You can contest a will if you have doubts about its validity. The range of grounds you can choose from when filing your case include:
Any executor, trustee, or administrator of an estate has a fiduciary duty to administer the deceased’s estate according to their final wishes and ensure the named beneficiaries receive the assets passed down to them. A breach of fiduciary duty occurs when the person responsible for estate administration acts in their own best interests over the interests of the deceased and the estate’s beneficiaries.
Common examples of a breach of fiduciary duty include:
- Commingling estate funds with personal funds
- Distributing a particular asset to themselves instead of the intended heir
- Ignoring strict deadlines for time-sensitive matters regarding management of the estate
Additional estate litigation matters Staubus and Randall can take on include:
- Formal accounting
- Conservatorship disputes
- Will distribution claims
- Executor misconduct
- Guardianship disputes
- Personal representative appointment
- Executor fee claims
- Estate accounting
Estate Litigation Frequently Asked Questions
It’s natural to have questions about the estate litigation process. It’s often a complex and time-consuming legal matter to handle. Most people don’t know the steps they need to take to resolve a dispute within the family or contest a will included in a loved one’s estate plan.
When you hire Staubus and Randall, you will have an estate litigation lawyer in Plano, Texas, to assist you with every legal aspect of your case. You will be in excellent hands and have an advocate fighting by your side until the end.
Below are answers to some of the most common questions clients ask us. This may help you prepare for your case or for your consultation with us.
Will I have to bring my case to court?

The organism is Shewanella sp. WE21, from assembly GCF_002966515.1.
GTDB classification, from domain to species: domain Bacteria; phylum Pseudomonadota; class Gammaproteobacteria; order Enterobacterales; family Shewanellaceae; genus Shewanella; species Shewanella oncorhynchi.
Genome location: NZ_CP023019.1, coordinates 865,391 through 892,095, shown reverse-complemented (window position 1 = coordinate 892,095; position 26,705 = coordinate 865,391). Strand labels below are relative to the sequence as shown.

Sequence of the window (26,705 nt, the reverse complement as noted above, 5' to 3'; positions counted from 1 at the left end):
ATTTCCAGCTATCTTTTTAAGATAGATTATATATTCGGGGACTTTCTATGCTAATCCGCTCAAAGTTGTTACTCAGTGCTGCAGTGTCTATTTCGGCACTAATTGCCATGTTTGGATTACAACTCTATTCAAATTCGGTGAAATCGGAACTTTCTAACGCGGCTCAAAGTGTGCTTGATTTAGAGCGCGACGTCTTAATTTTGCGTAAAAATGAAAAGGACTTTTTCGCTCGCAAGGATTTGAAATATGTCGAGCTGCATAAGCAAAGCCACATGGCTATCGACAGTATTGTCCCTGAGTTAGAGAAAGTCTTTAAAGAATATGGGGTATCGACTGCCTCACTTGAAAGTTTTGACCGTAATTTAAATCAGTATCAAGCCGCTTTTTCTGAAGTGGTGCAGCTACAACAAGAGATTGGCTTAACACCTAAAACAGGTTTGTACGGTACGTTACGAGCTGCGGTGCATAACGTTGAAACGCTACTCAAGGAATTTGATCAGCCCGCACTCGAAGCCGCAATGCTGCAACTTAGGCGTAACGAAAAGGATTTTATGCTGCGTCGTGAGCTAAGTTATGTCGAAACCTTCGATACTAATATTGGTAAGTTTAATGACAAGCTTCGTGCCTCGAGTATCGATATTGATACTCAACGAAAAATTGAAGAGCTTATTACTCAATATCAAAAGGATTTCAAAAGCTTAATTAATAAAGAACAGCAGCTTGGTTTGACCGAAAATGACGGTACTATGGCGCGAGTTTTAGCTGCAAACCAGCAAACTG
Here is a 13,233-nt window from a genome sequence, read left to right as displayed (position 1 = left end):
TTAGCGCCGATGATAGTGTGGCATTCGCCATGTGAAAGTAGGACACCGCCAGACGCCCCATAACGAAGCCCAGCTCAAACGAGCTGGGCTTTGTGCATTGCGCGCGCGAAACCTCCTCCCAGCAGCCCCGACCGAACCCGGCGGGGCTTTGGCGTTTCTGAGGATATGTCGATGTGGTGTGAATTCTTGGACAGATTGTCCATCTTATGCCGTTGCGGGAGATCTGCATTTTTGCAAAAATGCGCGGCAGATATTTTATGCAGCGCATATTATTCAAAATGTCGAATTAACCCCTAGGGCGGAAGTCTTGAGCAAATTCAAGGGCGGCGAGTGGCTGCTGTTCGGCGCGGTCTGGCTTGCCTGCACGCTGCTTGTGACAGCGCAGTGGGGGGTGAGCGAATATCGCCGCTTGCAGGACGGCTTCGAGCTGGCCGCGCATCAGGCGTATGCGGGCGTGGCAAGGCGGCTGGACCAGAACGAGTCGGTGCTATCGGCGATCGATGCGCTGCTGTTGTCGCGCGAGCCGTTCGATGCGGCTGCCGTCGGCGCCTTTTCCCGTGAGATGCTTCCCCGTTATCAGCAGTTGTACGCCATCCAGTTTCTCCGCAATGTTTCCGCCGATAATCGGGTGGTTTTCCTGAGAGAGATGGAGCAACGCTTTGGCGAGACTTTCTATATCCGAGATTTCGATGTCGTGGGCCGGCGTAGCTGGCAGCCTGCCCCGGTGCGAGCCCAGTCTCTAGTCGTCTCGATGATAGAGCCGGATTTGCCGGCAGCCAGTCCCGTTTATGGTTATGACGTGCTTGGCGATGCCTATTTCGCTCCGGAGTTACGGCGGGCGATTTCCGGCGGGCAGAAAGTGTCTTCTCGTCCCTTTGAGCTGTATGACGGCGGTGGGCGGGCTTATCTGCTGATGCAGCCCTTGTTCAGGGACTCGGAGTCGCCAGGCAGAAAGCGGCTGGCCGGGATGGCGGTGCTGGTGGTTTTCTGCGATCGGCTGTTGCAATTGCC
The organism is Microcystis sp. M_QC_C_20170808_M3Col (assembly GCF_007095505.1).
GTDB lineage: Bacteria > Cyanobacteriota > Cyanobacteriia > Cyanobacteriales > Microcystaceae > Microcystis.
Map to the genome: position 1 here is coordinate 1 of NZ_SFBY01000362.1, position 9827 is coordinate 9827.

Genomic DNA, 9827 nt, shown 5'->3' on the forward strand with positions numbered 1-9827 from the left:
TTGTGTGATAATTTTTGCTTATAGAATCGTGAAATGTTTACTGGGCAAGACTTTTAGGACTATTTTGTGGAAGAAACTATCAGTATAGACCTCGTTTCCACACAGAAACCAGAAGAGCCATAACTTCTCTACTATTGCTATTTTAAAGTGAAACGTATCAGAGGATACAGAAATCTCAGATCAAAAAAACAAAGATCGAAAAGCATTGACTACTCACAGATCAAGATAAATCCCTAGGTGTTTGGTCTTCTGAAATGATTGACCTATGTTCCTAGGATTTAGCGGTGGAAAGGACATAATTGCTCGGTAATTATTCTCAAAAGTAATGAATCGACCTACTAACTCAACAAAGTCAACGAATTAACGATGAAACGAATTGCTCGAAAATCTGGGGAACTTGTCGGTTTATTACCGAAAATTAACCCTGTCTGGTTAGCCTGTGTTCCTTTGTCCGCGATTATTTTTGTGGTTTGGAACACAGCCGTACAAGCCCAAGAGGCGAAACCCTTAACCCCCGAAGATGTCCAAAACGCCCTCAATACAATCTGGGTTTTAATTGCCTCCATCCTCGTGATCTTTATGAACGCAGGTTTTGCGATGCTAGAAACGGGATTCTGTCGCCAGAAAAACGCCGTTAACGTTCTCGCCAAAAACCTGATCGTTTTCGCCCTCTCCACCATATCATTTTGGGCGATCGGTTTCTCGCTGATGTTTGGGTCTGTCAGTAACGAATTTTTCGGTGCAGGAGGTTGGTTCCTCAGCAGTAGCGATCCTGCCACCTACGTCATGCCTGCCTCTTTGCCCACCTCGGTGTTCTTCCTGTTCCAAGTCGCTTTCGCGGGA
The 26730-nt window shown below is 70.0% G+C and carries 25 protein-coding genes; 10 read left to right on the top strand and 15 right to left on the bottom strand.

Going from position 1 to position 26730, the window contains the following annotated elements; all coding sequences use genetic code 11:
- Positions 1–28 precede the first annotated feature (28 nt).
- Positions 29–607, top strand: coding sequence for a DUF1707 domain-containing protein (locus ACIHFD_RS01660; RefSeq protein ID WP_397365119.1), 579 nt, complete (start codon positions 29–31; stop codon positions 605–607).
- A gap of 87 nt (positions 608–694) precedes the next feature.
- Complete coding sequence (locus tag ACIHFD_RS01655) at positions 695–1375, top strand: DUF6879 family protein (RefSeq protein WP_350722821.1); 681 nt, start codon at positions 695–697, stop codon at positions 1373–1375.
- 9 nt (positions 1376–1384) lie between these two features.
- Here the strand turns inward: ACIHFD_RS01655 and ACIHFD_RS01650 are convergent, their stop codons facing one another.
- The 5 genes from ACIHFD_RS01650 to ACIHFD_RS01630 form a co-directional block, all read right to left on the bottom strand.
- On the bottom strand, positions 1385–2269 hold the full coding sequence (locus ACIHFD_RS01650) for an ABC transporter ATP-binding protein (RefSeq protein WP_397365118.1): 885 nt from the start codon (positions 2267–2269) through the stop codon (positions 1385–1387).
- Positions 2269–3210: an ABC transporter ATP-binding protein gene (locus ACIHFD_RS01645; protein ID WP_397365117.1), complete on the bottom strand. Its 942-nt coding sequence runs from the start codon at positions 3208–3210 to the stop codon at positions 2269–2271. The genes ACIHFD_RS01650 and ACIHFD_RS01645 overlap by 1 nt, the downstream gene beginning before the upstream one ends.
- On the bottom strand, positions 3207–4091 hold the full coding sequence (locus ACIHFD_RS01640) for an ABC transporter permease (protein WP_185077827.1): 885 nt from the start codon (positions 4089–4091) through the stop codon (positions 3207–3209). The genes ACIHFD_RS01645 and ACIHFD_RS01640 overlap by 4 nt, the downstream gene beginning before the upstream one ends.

Not necessarily. You could avoid a trial if you and the other party can resolve the dispute through mediation. Many judges require family members to mediate their issues before proceeding with a court case.
Both sides meet with their attorneys and a mediator to resolve the matter at hand during mediation. Whether you have conflicts over the validity of the will, the distribution of property, or another disagreement with the estate, a third party could help.
Do I have to follow a deadline to contest a will?
Yes. You have two years from the date the will goes to probate to contest it. However, it might be best to pursue your case before the probate process begins.
Probate involves a judge reviewing and validating a will upon a person’s death. If a judge validates the will, it will be more difficult to dispute whether the contents are valid and enforceable.
Can any family member contest a will?
According to state law, only an interested person can contest a will. That means you must be one of these parties in relation to the deceased:
- Another person with a claim against or right to administration of the estate
Contact Staubus and Randall
You can face significant legal and financial obstacles as an administrator, heir, relative, beneficiary, or executor. The Plano estate litigation lawyers of Staubus and Randall have the knowledge, resources, and skills to find a solution to your estate matters that meets your needs.
Call 214-691-3411 or complete our contact form online for your confidential consultation if you have a problem with how another person handled your loved one’s estate.